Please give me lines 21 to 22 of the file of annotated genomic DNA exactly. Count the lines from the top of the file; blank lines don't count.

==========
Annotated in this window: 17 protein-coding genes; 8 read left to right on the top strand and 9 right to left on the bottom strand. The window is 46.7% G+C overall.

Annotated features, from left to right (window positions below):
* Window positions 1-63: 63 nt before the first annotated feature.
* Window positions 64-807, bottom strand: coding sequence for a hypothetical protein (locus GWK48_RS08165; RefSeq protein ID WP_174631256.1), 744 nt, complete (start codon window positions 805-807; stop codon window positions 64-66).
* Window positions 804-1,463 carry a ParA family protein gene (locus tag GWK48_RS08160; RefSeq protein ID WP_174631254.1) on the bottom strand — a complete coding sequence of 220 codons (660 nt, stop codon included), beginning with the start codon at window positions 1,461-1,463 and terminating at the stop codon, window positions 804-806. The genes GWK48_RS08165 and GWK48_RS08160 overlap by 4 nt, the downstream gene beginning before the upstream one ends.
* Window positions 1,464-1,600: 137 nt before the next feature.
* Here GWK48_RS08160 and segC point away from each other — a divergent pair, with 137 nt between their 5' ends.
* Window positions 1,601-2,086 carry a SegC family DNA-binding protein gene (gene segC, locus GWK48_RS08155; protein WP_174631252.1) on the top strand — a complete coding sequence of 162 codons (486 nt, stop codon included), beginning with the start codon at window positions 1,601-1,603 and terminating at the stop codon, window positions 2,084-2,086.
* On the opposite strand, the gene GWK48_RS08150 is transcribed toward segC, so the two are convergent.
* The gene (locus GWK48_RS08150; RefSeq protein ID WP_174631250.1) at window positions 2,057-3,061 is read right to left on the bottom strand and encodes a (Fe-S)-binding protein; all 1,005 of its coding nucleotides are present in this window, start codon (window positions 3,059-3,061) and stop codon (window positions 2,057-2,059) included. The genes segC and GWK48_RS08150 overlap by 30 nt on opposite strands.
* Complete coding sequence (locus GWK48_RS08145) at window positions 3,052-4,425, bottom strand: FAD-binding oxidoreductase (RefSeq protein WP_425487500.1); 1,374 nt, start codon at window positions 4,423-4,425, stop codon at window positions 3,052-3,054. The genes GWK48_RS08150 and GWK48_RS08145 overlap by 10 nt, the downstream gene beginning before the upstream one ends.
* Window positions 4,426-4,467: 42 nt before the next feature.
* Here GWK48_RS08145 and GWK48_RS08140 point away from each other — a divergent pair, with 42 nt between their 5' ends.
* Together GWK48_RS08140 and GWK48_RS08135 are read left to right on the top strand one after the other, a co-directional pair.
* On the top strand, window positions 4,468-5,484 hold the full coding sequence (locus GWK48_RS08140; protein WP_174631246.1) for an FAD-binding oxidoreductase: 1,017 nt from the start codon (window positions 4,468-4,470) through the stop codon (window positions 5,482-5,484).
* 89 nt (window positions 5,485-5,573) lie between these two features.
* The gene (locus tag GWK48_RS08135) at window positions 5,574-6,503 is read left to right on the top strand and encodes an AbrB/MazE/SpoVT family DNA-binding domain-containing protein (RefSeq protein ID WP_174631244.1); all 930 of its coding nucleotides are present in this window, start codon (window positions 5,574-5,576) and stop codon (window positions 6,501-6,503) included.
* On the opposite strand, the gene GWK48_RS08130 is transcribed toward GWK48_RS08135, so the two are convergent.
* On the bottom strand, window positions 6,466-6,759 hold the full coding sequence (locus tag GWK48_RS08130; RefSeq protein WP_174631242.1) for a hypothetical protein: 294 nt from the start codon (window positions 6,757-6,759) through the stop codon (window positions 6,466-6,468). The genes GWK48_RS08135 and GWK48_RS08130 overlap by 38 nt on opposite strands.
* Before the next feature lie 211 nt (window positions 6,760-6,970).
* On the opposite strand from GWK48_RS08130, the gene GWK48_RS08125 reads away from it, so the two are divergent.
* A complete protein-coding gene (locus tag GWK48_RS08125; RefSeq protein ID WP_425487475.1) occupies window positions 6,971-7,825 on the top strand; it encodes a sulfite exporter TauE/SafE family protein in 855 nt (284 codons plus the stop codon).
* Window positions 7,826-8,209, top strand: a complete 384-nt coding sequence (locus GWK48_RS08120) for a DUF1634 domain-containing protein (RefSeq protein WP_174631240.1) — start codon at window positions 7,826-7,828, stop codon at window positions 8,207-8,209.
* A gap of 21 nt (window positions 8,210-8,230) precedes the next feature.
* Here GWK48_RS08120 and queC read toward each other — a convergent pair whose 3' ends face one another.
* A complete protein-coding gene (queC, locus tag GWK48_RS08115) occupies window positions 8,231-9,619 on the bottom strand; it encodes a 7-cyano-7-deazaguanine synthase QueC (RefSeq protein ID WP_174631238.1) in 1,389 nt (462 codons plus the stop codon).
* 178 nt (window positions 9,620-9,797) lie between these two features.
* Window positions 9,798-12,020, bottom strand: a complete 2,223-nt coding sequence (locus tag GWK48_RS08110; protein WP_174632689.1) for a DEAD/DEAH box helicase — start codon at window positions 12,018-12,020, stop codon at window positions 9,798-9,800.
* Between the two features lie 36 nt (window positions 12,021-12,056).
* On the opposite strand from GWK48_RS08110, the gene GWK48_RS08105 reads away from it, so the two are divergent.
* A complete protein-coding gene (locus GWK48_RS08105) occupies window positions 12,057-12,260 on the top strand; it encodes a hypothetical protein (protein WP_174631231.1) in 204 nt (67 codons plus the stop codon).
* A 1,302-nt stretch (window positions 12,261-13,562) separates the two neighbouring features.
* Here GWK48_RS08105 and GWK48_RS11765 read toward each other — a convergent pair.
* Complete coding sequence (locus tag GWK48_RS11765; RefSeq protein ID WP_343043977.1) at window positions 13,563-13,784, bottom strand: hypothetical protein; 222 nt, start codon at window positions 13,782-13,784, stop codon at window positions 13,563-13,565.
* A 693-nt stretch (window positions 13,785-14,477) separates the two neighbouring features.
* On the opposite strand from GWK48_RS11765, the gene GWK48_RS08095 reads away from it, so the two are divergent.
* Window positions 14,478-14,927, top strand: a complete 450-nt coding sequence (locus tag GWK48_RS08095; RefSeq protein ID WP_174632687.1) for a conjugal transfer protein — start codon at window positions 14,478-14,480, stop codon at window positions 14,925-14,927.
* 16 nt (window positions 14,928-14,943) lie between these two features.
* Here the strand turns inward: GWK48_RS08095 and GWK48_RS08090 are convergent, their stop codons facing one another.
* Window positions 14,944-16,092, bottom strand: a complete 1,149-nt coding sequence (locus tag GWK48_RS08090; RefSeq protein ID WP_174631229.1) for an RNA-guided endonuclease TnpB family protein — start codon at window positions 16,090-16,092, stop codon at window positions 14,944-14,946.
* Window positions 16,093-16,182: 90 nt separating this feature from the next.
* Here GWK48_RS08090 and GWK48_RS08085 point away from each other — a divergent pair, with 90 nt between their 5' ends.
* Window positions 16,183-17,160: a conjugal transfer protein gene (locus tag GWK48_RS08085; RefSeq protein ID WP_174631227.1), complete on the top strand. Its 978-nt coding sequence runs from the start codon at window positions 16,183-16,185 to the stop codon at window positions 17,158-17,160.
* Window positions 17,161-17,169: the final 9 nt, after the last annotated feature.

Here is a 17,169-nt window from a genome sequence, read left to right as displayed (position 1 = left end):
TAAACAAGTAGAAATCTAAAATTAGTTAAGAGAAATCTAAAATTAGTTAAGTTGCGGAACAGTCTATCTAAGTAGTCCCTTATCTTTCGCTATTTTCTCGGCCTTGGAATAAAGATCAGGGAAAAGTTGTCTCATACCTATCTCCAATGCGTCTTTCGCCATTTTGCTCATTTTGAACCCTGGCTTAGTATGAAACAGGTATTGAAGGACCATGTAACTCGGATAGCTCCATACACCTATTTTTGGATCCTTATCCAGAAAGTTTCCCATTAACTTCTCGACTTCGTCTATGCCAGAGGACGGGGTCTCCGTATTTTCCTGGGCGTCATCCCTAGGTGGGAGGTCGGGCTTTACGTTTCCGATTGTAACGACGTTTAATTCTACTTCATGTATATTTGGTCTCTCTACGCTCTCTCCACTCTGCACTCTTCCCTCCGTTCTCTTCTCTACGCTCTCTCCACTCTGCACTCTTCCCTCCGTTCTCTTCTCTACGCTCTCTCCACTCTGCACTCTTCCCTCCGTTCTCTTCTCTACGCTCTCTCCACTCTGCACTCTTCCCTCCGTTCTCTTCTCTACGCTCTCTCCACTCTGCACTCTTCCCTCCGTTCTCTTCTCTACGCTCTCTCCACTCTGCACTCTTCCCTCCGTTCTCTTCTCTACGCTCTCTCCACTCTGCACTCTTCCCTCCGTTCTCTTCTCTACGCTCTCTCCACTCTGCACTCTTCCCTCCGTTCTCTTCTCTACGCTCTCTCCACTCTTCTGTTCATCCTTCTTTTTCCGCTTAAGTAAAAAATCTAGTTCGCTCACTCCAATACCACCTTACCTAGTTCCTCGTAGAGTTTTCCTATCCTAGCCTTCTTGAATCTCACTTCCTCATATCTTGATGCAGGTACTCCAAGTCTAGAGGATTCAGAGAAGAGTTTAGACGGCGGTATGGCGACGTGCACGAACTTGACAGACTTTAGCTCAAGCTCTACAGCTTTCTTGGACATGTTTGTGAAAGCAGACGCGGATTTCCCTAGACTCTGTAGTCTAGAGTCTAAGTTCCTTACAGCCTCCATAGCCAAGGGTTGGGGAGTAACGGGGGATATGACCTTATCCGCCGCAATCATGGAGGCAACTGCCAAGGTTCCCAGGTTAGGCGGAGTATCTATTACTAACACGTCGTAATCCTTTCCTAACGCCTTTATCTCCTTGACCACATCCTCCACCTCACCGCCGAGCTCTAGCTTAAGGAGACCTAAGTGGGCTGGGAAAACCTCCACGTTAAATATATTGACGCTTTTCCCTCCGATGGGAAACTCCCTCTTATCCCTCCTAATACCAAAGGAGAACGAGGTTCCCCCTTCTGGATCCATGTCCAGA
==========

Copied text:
* On the opposite strand from GWK48_RS08130, the gene GWK48_RS08125 reads away from it, so the two are divergent.
* A complete protein-coding gene (locus tag GWK48_RS08125; RefSeq protein ID WP_425487475.1) occupies window positions 6,971-7,825 on the top strand; it encodes a sulfite exporter TauE/SafE family protein in 855 nt (284 codons plus the stop codon).